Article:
Lots of interesting this weekend: - visiting local sites, adventures in a river taxi, visiting the site of Proboscis Monkeys, night spider hunting with Joseph, Peifen and the Nature Preserve staff.
Some links about our adventures
For flights, I try to sit near the wing so that I can take photos of the condensation vortex that flows over the engine housing. I got a few photos and it seems that the angled plate (perpendicular to the engine housing) disrupts the airflow to trigger the vortex formation. Then physics and Bernoulli's principle take over. Once a vortex (cyclone) is triggered, the inside path of air flow is shorter and lower velocity (conversation of mass) than the outer path. So the reduced pressure associated with the outer high velocity airflow results in condensation of available moisture - hence the milky appearance of the condensation vortex. If you look closely, you'll note that the center core is clear - because the air flow is probably laminar and slower, thus higher pressure and no condensation.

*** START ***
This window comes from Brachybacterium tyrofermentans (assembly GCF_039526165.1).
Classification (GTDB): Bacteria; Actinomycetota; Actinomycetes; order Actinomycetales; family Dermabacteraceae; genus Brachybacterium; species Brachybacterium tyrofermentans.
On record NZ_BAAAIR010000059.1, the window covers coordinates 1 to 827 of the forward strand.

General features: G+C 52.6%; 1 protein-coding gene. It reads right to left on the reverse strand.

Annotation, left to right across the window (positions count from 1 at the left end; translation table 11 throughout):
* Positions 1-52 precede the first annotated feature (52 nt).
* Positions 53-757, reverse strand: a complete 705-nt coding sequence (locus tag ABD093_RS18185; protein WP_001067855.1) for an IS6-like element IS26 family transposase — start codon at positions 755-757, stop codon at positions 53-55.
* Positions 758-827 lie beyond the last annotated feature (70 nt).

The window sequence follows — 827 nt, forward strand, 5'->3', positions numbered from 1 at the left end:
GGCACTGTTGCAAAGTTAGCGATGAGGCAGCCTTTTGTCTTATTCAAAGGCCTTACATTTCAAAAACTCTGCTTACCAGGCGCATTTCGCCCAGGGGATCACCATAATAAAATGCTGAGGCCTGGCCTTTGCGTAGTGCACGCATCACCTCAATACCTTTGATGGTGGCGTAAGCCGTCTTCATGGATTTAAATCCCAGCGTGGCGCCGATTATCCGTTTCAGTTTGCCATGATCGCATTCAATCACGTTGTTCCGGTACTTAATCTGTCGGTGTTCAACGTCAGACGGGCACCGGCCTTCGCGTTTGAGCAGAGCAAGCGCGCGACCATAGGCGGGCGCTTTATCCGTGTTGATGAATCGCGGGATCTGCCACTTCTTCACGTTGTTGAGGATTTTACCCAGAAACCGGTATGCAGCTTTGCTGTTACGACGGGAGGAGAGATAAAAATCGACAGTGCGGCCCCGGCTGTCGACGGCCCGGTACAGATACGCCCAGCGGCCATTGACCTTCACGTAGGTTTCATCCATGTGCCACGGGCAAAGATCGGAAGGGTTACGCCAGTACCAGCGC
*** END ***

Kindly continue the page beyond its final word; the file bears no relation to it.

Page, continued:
C. Frank Starmer